In analyzing Envy, we must look beyond the obvious. It’s true that this sin is specially tempting to life’s apparent “losers” — to those with fewer natural gifts of talent and treasure, of looks or smarts. But Greed isn’t limited to the rich, nor is Envy owned by the folks enumerated in Marty Haugen’s catchy, godless Communion hymn, “Gather Us In“:
Gather us in, the ugly and stupid
Gather us in, the drunk and insane
Those whose brains by Meth are polluted
We are the ciphers who blather in vain.
Envy is a suppurating spiritual sore equally common among the elite, at least those afflicted by what Catholic critic Rene Girard called “mimetic desire.” We see what others have and crave it — but a slightly higher-end model. And if we can’t get it, we’ll settle for dragging our rivals down through gossip, office politics, or frivolous litigation. From the courts of Renaissance Europe to the soirees of Hollywood, the “insiders” of society have displayed this capital sin as vividly as the habitués of any Ozarks trailer park, and often with deeper malice.
C. S. Lewis warned of a genus of Envy caused by the hunger we feel in a given social group to join the ranks of those who make up its “Inner Ring“:
I believe that in all men’s lives . . . one of the most dominant elements is the desire to be inside the local Ring and the terror of being left outside. . . . I have no right to make assumptions about the degree to which any of you may already be compromised. I must not assume that you have ever first neglected, and finally shaken off, friends whom you really loved and who might have lasted you a lifetime, in order to court the friendship of those who appeared to you more important, more esoteric. I must not ask whether you have ever derived actual pleasure from the loneliness and humiliation of the outsiders after you yourself were in: whether you have talked to fellow members of the Ring in the presence of outsiders simply in order that the outsiders might envy; whether the means whereby, in your days of probation, you propitiated the Inner Ring, were always wholly admirable. I will ask only one question — and it is, of course, a rhetorical question which expects no answer. In the whole of your life as you now remember it, has the desire to be on the right side of that invisible line ever prompted you to any act or word on which, in the cold small hours of a wakeful night, you can look back with satisfaction? If so, your case is more fortunate than most (“The Inner Ring,” Memorial Lecture at King’s College, University of London, 1944).
With his typical psychological insight into evil, culled from a lifetime spent among academics, Lewis here points to what we might call the Envy of influence, a trait that links the socialite lounging by poolside with the ambitious chimpanzee keen on toppling a higher status male, or the meerkat mother who commandeers the “mansion” by eating another’s young.
Which brings us to Lillian Hellman. A playwright of modest talents, she first made her name in 1934 with the drama The Children’s Hour, which depicted a boarding school girl who covers for her misdeeds by falsely charging her headmistresses with lesbianism. Hellman’s depiction of self-serving viciousness and callous lying might seem like the keen insight of a literary moralist — until we sat down next to Lillian on the divan and got to know her a little better.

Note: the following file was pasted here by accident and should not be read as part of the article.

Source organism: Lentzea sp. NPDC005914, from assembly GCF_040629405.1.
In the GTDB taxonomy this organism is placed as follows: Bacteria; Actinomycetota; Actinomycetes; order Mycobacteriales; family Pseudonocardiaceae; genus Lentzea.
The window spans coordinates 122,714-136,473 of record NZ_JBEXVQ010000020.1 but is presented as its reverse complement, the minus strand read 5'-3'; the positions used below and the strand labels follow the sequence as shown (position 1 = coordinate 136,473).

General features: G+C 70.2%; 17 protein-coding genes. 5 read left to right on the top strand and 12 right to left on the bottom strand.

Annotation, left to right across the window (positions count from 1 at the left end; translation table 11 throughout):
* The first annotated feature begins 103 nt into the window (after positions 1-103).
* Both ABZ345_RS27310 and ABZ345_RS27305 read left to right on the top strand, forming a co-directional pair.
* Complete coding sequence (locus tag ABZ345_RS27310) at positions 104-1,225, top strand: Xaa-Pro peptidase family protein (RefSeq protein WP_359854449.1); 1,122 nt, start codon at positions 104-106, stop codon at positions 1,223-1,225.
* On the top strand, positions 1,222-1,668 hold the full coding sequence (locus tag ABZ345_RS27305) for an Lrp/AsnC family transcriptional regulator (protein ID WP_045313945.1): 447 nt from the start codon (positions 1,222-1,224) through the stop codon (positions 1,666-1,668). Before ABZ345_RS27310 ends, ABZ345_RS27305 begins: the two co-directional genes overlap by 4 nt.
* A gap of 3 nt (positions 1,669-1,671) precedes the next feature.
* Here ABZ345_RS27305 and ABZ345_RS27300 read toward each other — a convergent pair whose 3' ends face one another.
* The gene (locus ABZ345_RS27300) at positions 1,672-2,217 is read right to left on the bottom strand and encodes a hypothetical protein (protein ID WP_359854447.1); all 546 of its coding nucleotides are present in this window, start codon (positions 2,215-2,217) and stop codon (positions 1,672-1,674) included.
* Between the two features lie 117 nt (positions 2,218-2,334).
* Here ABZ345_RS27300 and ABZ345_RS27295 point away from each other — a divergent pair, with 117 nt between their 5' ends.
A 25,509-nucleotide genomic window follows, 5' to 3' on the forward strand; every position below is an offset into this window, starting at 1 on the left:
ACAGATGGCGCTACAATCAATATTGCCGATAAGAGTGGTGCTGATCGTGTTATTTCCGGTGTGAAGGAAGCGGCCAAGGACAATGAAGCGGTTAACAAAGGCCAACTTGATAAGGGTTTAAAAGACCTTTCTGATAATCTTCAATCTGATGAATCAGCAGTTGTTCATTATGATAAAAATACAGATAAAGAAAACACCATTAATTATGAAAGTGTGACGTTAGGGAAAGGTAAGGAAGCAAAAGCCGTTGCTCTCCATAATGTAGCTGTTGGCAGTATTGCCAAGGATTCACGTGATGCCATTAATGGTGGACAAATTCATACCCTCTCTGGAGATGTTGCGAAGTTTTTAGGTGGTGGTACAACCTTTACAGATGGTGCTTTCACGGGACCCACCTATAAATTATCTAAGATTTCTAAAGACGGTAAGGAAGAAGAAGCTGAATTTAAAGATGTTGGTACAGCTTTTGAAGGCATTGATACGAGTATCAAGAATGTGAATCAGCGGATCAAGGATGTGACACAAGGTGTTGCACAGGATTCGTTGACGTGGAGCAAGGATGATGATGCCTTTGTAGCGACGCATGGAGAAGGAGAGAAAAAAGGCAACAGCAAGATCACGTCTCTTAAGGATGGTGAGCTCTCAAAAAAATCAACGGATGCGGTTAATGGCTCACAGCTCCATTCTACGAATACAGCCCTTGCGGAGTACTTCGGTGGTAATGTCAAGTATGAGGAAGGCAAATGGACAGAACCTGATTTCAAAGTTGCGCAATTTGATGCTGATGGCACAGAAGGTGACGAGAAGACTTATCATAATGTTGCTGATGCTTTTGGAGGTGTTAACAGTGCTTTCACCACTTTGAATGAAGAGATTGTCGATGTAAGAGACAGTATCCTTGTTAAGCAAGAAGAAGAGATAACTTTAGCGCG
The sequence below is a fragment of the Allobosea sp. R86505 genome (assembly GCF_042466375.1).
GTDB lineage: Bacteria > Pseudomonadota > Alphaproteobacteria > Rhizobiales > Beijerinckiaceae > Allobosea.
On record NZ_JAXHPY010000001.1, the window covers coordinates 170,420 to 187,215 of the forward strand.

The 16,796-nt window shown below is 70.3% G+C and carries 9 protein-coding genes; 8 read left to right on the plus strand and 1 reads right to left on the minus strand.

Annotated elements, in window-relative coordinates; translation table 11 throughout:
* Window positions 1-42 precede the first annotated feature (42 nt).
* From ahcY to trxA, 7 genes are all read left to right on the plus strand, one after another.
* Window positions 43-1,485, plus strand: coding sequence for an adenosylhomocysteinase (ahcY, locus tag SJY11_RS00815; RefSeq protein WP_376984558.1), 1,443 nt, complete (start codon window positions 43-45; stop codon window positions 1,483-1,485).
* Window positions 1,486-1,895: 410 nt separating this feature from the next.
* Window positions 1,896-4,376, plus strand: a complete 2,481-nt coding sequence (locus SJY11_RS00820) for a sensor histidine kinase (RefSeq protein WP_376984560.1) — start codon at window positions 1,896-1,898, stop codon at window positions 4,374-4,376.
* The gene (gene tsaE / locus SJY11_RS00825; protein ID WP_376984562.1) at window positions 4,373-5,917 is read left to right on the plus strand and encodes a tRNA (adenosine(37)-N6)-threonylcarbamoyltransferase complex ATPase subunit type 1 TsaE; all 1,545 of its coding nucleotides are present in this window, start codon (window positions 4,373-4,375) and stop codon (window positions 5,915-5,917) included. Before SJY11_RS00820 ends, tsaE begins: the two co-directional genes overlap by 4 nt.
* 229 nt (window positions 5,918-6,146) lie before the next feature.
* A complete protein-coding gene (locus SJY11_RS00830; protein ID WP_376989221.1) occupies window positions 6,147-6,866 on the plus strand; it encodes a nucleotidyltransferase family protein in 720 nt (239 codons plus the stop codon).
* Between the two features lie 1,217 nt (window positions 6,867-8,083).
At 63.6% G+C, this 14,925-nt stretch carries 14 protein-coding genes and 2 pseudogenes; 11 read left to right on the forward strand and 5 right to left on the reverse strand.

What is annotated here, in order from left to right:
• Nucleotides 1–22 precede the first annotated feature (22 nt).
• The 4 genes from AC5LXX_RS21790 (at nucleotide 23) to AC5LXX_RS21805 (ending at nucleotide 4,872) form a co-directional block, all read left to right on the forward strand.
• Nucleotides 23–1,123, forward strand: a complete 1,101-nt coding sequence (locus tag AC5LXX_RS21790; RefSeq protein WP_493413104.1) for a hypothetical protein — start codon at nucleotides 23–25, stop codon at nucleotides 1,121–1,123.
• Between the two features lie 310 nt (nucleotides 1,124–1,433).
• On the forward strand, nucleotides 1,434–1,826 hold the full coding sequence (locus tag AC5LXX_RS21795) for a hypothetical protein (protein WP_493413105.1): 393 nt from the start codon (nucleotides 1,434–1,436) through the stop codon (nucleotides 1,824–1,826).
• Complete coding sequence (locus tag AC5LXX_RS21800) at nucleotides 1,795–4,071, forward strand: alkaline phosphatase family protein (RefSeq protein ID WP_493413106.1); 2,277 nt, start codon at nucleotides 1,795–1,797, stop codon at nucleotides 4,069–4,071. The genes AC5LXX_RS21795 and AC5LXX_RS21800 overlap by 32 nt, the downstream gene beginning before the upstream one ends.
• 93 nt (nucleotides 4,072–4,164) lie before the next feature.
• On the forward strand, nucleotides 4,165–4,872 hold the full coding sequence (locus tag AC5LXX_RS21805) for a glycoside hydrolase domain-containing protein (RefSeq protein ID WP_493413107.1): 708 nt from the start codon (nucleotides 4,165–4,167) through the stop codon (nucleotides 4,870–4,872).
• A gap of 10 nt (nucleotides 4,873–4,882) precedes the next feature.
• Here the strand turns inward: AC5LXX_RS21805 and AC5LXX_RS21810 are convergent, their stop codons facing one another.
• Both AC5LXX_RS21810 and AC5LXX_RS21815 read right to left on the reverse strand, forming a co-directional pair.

Born to wealth in New Orleans, Hellman attended and dropped out of both NYU and Columbia University before moving to Hollywood, where she attached herself to the successful dipsomaniac, Marxist detective novelist, and screenwriter Dashell Hammett. Their affair continued for more than 30 years, and while Hellman was rarely faithful, she gained an iron control over Hammett’s career. Hammett paid tribute to Hellman in the figure of Nora Charles — an elegant, glamorous amateur detective who’d be played in the movies by Myrna Loy.
She was no beauty, even when young (when old, it was said she looked like George Washington, or Casey Stengel, the manager of the Mets baseball team), but never let that stop her from having plenty of men — rich men, successful men, men several decades younger. Well into her seventies she was the talk of Manhattan for not only purring huskily to young men at parties but flashing her silk knickers.
The next time you have a problem with Lust, there’s a visual that should help you.
A youthful convert to orthodox Communism, Hellman never wavered in her loyalty to the Moscow Party Line. She whitewashed the artificial famine in Ukraine, praised the grotesque Purge Trials, and backed Stalin’s alliance with Hitler. She called on the U.S. government to deny asylum to Stalin’s rival, Trotsky — who fled instead to Mexico, where Soviet agents assassinated him. Honoring the Hitler/Stalin pact, she joined the Communist-sponsored Keep America Out of War Committee (which promptly dissolved when Hitler invaded Russia), and lauded Stalin’s invasion of neutral Finland. When the House Committee on Un-American Activities, founded in 1938 to hunt down elusive Hollywood fascists, turned its gaze in 1947 on the abundant Communists serving the “workers’ cause” at the Polo Lounge, Hellman took the grandstand. In a later memoir she’d claim that she told the Committee: “I cannot and will not cut my conscience to fit this year’s fashions.”